This is the first study to estimate divergence times among the fungal-like oomycetes. The consistency of our time estimates under three distinct molecular clock models suggests that the resulting timetree likely recovers the main divergences among lineages, which occurred in the mid to late Mesozoic. Our estimates for the origin of oomycetes and the divergence of stramenopiles from other eukaryotes may have been underestimated due to the limited fossil information available for the taxa included in this study. Additional information from the oomycete fossil record, especially from the diverse Cretaceous assemblages, as well as new sequence data from basal oomycete lineages and other under-sampled eukaryotes [66], may help future molecular clock studies better estimate evolutionary rates.


Data mining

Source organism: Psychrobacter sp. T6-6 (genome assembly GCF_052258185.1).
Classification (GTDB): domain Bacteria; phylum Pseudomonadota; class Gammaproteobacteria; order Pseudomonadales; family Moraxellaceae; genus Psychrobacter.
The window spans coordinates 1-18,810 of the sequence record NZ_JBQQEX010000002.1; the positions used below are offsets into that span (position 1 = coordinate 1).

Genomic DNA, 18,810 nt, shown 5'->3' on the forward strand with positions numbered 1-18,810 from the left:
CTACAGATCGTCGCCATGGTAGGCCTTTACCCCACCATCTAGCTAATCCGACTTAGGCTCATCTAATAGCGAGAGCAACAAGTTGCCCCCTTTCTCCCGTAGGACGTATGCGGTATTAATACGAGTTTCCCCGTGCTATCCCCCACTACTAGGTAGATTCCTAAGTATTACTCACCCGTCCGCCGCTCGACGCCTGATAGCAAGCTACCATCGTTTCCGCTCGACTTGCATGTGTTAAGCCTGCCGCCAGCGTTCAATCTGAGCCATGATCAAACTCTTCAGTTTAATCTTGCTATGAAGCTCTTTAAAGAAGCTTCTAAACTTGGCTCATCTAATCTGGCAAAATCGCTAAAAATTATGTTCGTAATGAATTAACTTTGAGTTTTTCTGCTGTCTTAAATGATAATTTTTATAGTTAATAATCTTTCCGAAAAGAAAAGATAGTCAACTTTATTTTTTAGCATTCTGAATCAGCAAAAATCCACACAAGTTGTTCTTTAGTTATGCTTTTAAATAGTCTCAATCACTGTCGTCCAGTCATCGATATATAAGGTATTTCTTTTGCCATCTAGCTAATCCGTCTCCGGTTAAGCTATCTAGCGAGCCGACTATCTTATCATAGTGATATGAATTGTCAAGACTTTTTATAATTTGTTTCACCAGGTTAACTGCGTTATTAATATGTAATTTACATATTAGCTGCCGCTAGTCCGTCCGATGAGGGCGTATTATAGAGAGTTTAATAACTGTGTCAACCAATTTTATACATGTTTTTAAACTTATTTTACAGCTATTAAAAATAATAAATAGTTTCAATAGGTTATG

Reference sequences for canonical eukaryotic transcription factors and proteins involved in post-transcriptional gene silencing, DNA and RNA methylation, and chromatin modification were obtained from the Gene Database at NCBI ( for human, Drosophila, Saccharomyces, and/or Arabidopsis. The reference protein sequences were then used to search for homologs in the genome of Phytophthora infestans T30-4 [42]. Additional reference sequences were also obtained from a study of gene silencing in P. infestans[36]. Both the eukaryotic reference sequences and the putative P. infestans homologs were used to search the available genomes of oomycetes, diatoms, and a brown alga (Table 1); outgroup sequences were obtained from Tetrahymena thermophila when available. All potential homologs of equivalent BLAST e-values within each genome were included for orthology assessment.